Thursday, May 5, 2011
Mrs. Heffley Regrets...
by Santosha Kuykendall
...what her son has done to the literacy movement in America. Mrs. Heffley regrets that what Harry Potter did -- make children love reading, believe in magic, and aspire to heroism -- her son is undoing. Or at least she should. I think her son might have decreased my daughter's chances of going to college by about 10%.
Some background: We were visiting my parents. They took my daughter into Malaprop's, an independent bookstore in the hippie mecca of Asheville, North Carolina, and told her to choose a book. I assumed she would be choosing between Five Ways Kids Can Save the Earth While Vacationing in Borneo and How Pagans and Wiccans Can Teach Tolerance. Or something like that. She chose Diary of a Wimpy Kid.
I am not up on children's literature like I probably should be, so thought this was the tween version of Ferdinand. I thought maybe the protagonist lived in Camden, New Jersey but didn't like to fight. It seemed like an interesting premise. I just hoped the message of non-violence would be as poignant as it had been when, as in the case of Ferdinand, it was published during the Spanish Civil War and set in a bull-ring.
For the rest of our visit with my parents, my daughter barely looked up from her book and I glowed with maternal pride. We drove back home to Upstate New York, me still glowing with pride because, every time I looked in the rear-view mirror, my daughter was reading. About non-violence.
At home, my daughter continued to read and re-read the book and all its sequels. One cold and drafty evening, I read the series, too -- mostly because my daughter had left the books near the sofa and I didn't want to leave the warmth of my fluffy throw to battle the drafts racing past our century-old window-frames.
As I read and looked at cartoony sketches, my pride faded. My daughter was choosing to live vicariously in a home inhabited by a fussy, anemic father, a semi-literate thug of an oldest son, an apathetic whiner of a middle son and a manipulative toddler boy.
The only appealing character in the book was Mrs. Heffley -- the besieged mother who tries to marry feminism and good parenting and gets nowhere with it. Her middle son, Greg Heffley, is the narrator, the diarist, the wimpy kid. He's not a pacifist. He's just the juvenile version of a craven, apolitical, amoral, materialistic jerk. If the book had been set during the Spanish Civil War, he'd have been running a bar for Franco's soldiers -- for the cash and the protection.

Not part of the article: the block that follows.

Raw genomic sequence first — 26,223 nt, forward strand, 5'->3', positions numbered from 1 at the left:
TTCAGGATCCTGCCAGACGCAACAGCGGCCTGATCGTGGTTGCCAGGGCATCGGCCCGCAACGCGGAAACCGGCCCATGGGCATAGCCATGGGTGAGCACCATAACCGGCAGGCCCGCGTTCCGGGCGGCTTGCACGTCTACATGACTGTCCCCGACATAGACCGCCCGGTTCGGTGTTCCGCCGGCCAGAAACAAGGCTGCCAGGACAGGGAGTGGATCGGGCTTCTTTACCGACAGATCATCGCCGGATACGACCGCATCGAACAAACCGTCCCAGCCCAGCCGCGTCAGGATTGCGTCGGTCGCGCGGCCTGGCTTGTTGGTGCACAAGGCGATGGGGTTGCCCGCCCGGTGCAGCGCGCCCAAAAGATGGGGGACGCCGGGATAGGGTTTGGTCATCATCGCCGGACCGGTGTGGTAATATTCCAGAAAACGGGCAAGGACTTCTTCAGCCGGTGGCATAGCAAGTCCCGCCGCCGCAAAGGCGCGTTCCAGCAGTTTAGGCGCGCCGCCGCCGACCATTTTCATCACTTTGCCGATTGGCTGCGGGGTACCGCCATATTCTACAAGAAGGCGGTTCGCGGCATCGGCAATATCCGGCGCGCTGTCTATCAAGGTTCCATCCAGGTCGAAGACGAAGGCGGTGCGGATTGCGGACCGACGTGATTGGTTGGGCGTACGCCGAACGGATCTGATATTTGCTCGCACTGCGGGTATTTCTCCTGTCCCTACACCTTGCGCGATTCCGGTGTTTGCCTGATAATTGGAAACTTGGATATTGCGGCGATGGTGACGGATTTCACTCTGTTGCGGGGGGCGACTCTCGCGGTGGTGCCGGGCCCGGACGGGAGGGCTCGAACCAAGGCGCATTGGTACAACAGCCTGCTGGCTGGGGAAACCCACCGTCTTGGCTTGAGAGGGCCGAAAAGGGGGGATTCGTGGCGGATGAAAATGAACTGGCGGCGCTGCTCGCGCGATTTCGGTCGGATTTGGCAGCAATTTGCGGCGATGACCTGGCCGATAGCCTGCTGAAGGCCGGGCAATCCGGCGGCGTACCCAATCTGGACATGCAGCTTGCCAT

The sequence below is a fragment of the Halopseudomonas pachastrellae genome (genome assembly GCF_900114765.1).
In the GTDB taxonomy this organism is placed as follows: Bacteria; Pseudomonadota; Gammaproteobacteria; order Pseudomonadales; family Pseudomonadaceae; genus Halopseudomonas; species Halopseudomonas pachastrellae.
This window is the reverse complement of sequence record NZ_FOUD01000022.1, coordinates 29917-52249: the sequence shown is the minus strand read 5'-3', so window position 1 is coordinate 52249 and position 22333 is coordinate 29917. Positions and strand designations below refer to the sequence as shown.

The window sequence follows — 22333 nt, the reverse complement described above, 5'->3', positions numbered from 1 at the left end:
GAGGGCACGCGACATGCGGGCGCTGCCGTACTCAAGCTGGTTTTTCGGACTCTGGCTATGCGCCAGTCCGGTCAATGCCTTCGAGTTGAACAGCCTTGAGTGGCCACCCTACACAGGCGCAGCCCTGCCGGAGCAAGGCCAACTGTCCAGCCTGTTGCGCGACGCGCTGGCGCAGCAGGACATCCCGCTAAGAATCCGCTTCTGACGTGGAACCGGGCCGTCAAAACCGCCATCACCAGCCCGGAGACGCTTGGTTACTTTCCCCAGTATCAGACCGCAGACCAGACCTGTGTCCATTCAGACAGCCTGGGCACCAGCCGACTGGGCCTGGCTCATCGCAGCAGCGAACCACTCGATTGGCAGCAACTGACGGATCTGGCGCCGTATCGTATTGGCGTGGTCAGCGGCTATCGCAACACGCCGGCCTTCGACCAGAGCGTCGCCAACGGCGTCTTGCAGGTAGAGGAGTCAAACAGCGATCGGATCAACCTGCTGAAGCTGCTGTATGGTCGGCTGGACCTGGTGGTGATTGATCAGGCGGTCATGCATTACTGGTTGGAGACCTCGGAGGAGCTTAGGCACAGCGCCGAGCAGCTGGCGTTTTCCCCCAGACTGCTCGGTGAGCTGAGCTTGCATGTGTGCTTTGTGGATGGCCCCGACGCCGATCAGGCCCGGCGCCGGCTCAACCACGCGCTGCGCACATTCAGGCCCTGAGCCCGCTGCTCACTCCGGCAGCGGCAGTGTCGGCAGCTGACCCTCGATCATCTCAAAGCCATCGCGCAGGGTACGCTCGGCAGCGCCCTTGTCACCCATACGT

In the second book of the series, Mrs. Heffley starts a summer book club for her wimpy son and his friends. You wonder what she would have made of Diary of a Wimpy Kid if one of the boys had tried to pass it off as his summer literacy effort. She very reasonably vetoes books like Video Game Cheats, 3-D Sharks and a fantasy novel with a well-proportioned but half-clad women on the front cover. She vetoes the fantasy novel because she doesn't like the way it portrays women, something which causes her son Greg to privately grouse that she's being unreasonable, as he doesn't even remember there being a female character in the book.
Would Mrs. Heffley, sane and progressive as she clearly is, indeed regret the fact that she had borne and raised a son who made being a lout seem so appealing?
Actually, Mrs. Heffley never seems to regret -- although I might, if I lived her life. I might regret the fact that I had given up so much to be a mother only to raise children who were so frankly uninspiring. But she never seems to -- and I think this is part of her loopy charm.
Mrs. Heffley's a better woman than I am, but I can't help feeling a little bit smug about the fact that I'm not a Pollyanna. Mothers are pushed to be cheerleaders for our children, as well as coaches, mentors, and sensitive teachers for them. We're supposed to keep our own values in mind, but not overreact when our children have different ones. Seeing Mrs. Heffley do all that so perfectly and seeing it have so little impact on her children makes me almost proud when I think of the maternal tantrums I've thrown when family life doesn't go my way. I may not be a perfect mother, but at least I'm no Pollyanna. I think I'd have shipped the two oldest boys off to military school... and I'm a pacifist.
Santosha Kuykendall lives in Rochester, New York with her daughter (and sometimes some foster cats).